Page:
Brand Story

The be­spoke light­ing pieces by Ger­man brand Wind­fall are ver­i­ta­ble works of art—co-founders Clarissa Dorn and Roel Haag­mans dis­cuss the in­spir­ing ways they have rein­vented the de­sign of the clas­sic chandelier

Singapore Tatler Homes - - JUN/JUL 2018 -

Ger­man brand Wind­fall basks in the beauty of crys­tal with its mod­ern chan­de­liers

When Clarissa Dorn and Roel Haag­mans teamed up to re­alise their vi­sion of crys­tal chandelier light­ing, they did not imag­ine that they would one day be out­fit­ting lux­ury bou­tiques across the world, the home of one of Google’s own­ers in Los An­ge­les, and even a palace in Saudi Ara­bia. These and more stun­ning in­te­ri­ors fea­ture gor­geous glass chan­de­liers of Wind­fall, which lives up to its name; the light­ing pur­veyor has en­joyed a for­tu­itous streak of projects.

Since start­ing Wind­fall 15 years ago, the brand has be­come an open se­cret in lux­ury light­ing, and the go-to for celebri­ties, the well-trav­elled, as well as global cor­po­ra­tions. Bri­tish Air­ways, Philippe Starck, Montblanc, Roberto Cavalli, as well as no­table lu­mi­nar­ies are among their litany of high-pro­file clients; most of whom ap­proached them af­ter see­ing the stun­ning cre­ations in the homes of friends or as­so­ci­ates. Yet global dom­i­na­tion was achieved with­out any mar­ket­ing or pub­lic­ity; Wind­fall’s web­site is still “ex­per­i­men­tal” (in Haag­mans’ words) and their very first cat­a­logue came out only a year ago. From the be­gin­ning, both of them made a de­ci­sion not to work with stores but through ex­clu­sive show­rooms in se­lected ci­ties like Moscow, Mi­ami, Paris, Zürich, and Sin­ga­pore.



The story of Wind­fall be­gan in an apart­ment in Mu­nich: Dorn and Haag­mans were dis­en­chanted with work­ing for em­ploy­ers, and started out putting to­gether their chandelier pieces on the din­ing ta­ble in Dorn’s four-bed­room abode. In the firm’s early days, ev­ery­thing hap­pened in her apart­ment, from de­sign to pro­duc­tion of their crys­tal light­ing col­lec­tions. Al­though it was hardly shabby— the home was a beau­ti­ful space with stucco ceil­ings—it was not ex­actly the venue one might have wished for a visit by a po­ten­tial client; such as one hail­ing from Dubai, who called them up out of the blue, and wanted to see their chan­de­liers in per­son. In the end, the makeshift show­room was not an is­sue to the client; he was en­rap­tured and won over by the sheer beauty of their crys­tal chan­de­liers.

The pair had first met while work­ing on a project in Kazan, Rus­sia. Dorn’s back­ground in or­gan­is­ing art projects and Haag­mans’ ex­pe­ri­ence in clas­sic chan­de­liers were per­fect foil for their work. To­gether, they com­bined their out-of-the-box think­ing about how a chandelier should look like, with im­pec­ca­ble tech­ni­cal abil­ity and crafts­man­ship, to cre­ate crys­tal light­ing that weren’t like any chan­de­liers the world had seen. Gone were the can­de­labra arms, the scal­loped ropes of hang­ing prisms; in­stead, their in­ven­tive de­signs fea­ture in­ter­lock­ing arcs of crys­talline light, drip­ping jew­els of lu­mi­nos­ity end­ing in tas­sels, and float­ing flo­ral crowns that scat­ter light across the faces of awestruck guests.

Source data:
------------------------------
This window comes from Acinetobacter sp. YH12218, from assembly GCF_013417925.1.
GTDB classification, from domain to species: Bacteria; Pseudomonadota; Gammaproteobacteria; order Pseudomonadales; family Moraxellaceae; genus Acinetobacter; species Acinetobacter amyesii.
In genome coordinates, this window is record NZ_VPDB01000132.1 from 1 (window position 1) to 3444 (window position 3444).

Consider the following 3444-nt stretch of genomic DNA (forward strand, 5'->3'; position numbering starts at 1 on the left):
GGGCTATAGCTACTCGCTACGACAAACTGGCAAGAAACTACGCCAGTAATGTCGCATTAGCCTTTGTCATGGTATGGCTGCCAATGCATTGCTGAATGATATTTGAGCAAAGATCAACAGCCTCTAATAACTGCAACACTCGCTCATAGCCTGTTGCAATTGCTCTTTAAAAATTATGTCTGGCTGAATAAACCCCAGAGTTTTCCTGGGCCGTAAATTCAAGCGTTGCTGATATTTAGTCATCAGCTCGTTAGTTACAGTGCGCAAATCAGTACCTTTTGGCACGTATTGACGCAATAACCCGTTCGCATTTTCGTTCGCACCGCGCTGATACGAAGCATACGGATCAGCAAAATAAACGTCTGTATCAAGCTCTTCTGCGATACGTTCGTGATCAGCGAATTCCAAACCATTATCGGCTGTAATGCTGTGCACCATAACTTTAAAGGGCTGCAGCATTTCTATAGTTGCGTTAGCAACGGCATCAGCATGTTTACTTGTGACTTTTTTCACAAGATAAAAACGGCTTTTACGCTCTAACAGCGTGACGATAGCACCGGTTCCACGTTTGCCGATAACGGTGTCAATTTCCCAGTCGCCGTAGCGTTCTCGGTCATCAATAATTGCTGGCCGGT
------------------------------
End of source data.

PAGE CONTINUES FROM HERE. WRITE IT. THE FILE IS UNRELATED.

Each Wind­fall chandelier is also a be­spoke cre­ation, cus­tom-made to fit the unique set­ting of each space it dec­o­rates. Most of its light­ing col­lec­tions are also mod­u­lar pieces that can be used as in­di­vid­ual lamps, or as a beau­ti­ful clus­ter of lights to cre­ate a state­ment piece akin to an il­lu­mi­nated art in­stal­la­tion. “It’s some­thing you have to fall in love with, like a sculp­ture,” says Dorn. Haag­mans com­pares the ex­pe­ri­ence of pur­chas­ing a Wind­fall chandelier to that of shop­ping for haute cou­ture: “Peo­ple who want some­thing es­pe­cially tai­lored will buy a be­spoke piece.”


While an un­fet­tered mind is re­spon­si­ble for novel ideas, tech­ni­cal in­no­va­tion also plays a big part in the de­sign of each Wind­fall chandelier. “We are de­vel­op­ing new tech­niques to de­fine a new lan­guage for crys­tal chan­de­liers,” says Haag­mans. “For in­stance, we ar­ranged crys­tal beads within glass tubes in­stead of con­nect­ing them with metal clips to al­low for dif­fer­ent shapes, which is very dif­fer­ent to clas­sic chan­de­liers.” This can be seen in the Tubees col­lec­tion: crys­tal beads are en­cased in glass tubes that take the forms of float­ing leaves and ocean waves. Such tech­ni­cal in­no­va­tion is paired with strin­gent qual­ity stan­dards. Wind­fall works closely with ate­liers that have been do­ing the craft since the last cen­tury. Some of their projects are crafted by ate­liers in East Ger­many that have worked for the for­mer Bavar­ian king as well as Rus­sian aris­toc­racy. Even af­ter their blitz of suc­cess­ful projects, Haag­mans feels that there is still much to be done; the am­bi­tious de­signer as­pires to do bet­ter with ev­ery new cre­ation from their light­ing brand. “A de­sign should be time­less, and that is our big­gest chal­lenge— to be time­less,” says Haag­mans. Their brand phi­los­o­phy is sim­ple: “We de­sign with pas­sion and we want to do some­thing beau­ti­ful.”

OP­PO­SITE PAGE The Tubees col­lec­tion fea­tures crys­tal beads en­cased in glass tubes that take the forms of float­ing leaves THIS PAGE The Jewel col­lec­tion com­prises a se­ries of in­ter­lock­ing rings; the Serene chandelier fea­tures a re­cur­ring dahlia mo­tif...

Wind­fall is lo­cated at 2 Kal­lang Av­enue #09-22 CT Hub (By ap­point­ment only); visit wind­fall-asia. com for more in­for­ma­tion

Newspapers in English

Newspapers from Singapore

© PressReader. All rights reserved.